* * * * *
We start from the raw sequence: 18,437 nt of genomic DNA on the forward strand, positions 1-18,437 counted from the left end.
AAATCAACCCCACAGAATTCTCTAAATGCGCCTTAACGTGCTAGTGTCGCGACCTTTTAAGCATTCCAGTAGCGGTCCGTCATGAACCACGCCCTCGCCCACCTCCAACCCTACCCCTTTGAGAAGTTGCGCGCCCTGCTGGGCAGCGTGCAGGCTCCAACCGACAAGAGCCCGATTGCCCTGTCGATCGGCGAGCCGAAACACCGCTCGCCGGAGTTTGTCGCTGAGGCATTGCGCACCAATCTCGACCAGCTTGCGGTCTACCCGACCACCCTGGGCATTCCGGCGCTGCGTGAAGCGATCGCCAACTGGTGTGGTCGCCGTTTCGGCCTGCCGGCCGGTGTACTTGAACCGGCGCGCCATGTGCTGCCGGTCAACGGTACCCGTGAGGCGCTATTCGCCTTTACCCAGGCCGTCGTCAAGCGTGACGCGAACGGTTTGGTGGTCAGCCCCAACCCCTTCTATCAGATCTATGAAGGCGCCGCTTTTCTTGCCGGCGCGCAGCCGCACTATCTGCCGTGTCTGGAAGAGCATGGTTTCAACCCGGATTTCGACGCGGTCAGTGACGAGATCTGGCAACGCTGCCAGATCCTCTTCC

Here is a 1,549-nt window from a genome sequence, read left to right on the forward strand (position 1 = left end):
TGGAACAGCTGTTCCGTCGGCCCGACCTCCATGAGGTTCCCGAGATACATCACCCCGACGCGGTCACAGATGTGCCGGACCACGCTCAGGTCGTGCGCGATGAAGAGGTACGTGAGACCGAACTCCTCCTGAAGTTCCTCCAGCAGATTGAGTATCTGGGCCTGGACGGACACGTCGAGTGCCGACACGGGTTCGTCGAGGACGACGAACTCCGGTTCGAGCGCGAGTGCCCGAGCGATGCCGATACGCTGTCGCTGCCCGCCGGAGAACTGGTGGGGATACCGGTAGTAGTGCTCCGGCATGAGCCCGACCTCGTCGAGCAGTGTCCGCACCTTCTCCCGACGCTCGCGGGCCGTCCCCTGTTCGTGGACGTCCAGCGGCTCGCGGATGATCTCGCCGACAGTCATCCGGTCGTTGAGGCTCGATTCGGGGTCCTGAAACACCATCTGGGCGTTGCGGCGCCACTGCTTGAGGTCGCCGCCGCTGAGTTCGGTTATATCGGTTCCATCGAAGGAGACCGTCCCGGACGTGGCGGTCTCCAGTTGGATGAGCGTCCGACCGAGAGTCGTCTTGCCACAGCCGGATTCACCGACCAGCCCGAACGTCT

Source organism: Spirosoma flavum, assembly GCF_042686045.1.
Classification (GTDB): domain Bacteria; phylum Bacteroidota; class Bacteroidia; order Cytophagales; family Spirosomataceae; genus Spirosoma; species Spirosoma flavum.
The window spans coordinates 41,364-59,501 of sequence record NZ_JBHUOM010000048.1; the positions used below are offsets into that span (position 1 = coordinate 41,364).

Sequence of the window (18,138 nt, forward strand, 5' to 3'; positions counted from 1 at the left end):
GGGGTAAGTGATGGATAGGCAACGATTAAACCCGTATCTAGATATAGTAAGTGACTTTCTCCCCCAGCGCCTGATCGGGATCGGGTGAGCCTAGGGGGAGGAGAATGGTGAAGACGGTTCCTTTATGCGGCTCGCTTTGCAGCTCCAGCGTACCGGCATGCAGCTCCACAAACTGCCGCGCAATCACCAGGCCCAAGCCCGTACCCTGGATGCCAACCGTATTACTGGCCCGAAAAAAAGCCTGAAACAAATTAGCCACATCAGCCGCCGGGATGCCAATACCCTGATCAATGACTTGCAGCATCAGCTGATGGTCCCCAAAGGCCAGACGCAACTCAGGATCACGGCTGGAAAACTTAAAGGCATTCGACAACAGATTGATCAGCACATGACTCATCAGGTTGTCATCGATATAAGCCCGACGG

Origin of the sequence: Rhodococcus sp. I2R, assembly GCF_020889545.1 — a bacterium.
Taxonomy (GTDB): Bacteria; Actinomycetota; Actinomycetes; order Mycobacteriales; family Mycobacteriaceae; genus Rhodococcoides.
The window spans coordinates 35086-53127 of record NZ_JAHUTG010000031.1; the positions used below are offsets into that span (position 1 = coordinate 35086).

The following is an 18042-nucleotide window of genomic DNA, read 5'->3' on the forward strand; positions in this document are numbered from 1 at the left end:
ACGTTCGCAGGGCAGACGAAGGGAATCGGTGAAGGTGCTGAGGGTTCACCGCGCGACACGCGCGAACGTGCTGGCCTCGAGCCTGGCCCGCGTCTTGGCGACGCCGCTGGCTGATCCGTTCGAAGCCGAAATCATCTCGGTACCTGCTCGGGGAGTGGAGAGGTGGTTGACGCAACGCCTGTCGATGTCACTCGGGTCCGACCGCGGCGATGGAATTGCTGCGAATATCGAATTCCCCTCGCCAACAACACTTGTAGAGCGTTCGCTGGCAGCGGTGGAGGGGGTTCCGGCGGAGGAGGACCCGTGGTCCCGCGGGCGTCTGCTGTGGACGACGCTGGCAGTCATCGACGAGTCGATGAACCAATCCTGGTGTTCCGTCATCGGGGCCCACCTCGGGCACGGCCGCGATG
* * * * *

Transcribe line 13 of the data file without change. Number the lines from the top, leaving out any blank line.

The following is an 18042-nucleotide window of genomic DNA, read 5'->3' on the forward strand; positions in this document are numbered from 1 at the left end: